Foster: Last November, when we finally felt that the research we’d been doing for several years since the film came out had progressed to the point where it was solid enough to begin to share publicly, we shared a bunch of things. Here are some of the things we were sharing then that have come to pass.
The BRICS bank has now been funded and is going operational. There is a Shanghai gold exchange. There is a new rating service, which provides an option to Fitch, Moody’s, Standard & Poor’s, and so forth that I think is going to be much more honest in its ratings given that it’s not beholden to the Western banking cabal to do their bidding on rating particular corporations and governments, especially the U.S. The AIIB, the Asian Infrastructure Investment Bank, has now been launched with the participation of usual U.S. allies like the U.K. and Germany and over 50 other countries. The U.S. has chosen not to participate in the founding of that. Japan is the only other major country that has chosen not to participate at this time, most likely because Prime Minister Abe, as far as we can tell, is very much a puppet for the Rockefeller-Rothschild banking system so far. We have been told that there are deals going on behind closed doors that Japan is preparing to join but not until it is safe and appropriate to do that given their obligations.
Another one is that we had predicted (based on information from our sources) that there would be numerous banker and corporate CEO resignations. There have been over 500 of them worldwide. We also said that there would probably be suspicious deaths in the banking and corporate communities and we’ve been seeing those. I think there have been over 40 of those now in the European and U.S. banking communities. And there have been arrests of bankers in Iceland. Also, the U.S. has continued to stall the IMF 2010 reforms that would rebalance the representation of countries in the IMF in terms of decision-making and also include more currencies like the yuan in the international basket of currencies. The suppression of gold and silver prices has continued artificially and it looks from our sources we’re being told that that’s apt to continue until the yuan, the Chinese currency, is globally accepted because meanwhile they’re having the opportunity to buy gold and silver at low prices while the Western bankers are suppressing the prices in order to keep interest rates from going up which would so threaten the precarious situation of the major U.S. banks and governments themselves.
Finally, I just want to add in terms of the validation of the number of our insider sources that some of the things they say, we were like “What?” and then a few weeks or a few months later it happens again and again. Our sources predicted the end of quantitative easing by the Federal Reserve, which was pretty outrageous given that the Federal Reserve was still printing between $50 and $70 billion dollars of new fake money a month and now they have suspended that right on schedule. We are told that’s because their franchise to print money has been suspended by the Asian Elders to whom they’re indebted. They also predicted the revaluation of the Swiss Franc and a few days later that happened. Then, we were told that China would be making major infrastructure investments in Brazil. We were just told that about a week and a half to two weeks ago and then, sure enough, a few days later it started coming out in the mainstream news that that is in fact going on to the tune of tens of billions of dollars.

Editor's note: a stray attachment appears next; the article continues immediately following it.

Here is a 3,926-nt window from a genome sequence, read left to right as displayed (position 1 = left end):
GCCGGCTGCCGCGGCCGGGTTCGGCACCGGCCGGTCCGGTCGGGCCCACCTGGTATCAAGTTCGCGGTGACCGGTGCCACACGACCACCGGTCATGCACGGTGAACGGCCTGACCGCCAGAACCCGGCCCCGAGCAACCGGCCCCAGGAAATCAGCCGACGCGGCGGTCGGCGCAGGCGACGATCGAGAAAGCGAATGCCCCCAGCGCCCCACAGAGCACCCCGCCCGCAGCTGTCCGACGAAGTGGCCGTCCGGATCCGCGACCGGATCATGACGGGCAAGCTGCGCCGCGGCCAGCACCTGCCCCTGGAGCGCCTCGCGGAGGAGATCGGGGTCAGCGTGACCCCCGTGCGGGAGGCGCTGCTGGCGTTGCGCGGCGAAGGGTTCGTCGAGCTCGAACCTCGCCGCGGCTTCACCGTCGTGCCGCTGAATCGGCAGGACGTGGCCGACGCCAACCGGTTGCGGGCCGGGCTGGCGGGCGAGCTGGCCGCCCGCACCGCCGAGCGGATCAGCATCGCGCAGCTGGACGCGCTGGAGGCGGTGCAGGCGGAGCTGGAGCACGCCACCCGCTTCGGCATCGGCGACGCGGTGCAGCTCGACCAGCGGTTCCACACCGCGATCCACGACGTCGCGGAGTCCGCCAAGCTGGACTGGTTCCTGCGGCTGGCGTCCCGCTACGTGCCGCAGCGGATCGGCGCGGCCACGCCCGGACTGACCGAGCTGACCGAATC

So that’s a sample of the things that might have sounded outrageous when we said them (or when people said them to us), but now they are in fact occurring and it certainly provides pieces of the puzzle showing the trends that are emerging.
So let’s move on to trends next. What are some of the trends that we’re seeing that are in the public view that have to do with global finance? First of all, negative interest rates, or what Chase Bank has taken to calling “balance sheet utilization fees” (BSUFs). What that really means is rather than getting interest on your deposits at the bank, now you’re going to have to pay them for them to keep your money while they fractionally multiply it for their own benefit. You can tell this is getting quite Orwellian and yet whatever they can get away with they’re obviously going to continue to do.
Meanwhile, Citigroup, Chase, Barclays, and the Royal Bank of Scotland have been fined a total of $9 billion, which is a lot of money, for their participation in rigging international markets. Again, that’s a lot of money and it’s good to see that there are some fines and so forth, but if you stand back and put this into context, there are no individual prosecutions, no jail time, no companies shut down, and meanwhile, during that same time, those same banks made an estimated $85 billion on their actions. Some wag might call this merely the cost of doing business and, of course, to the banks that is all it seems. It’s a little slap on the wrist publicly to keep the people quiet and keep them from revolting. They pay under 10% (or around 10%) basically as a fee to the government to let them keep rigging things and then business goes on as usual.
All of the major banks have also had to comply with a government requirement to submit plans for their own economic collapse, which of course, could lead to larger economic collapses and they’ve all done that. And there’s good reason for them to do that because the numbers I’ve heard are north of $700 trillion in derivatives debt that they’re currently holding on their books. Obviously, they’re not a solvent institution if that were to be taken seriously. Read more…
Source: Thrive Movement Thrive Connect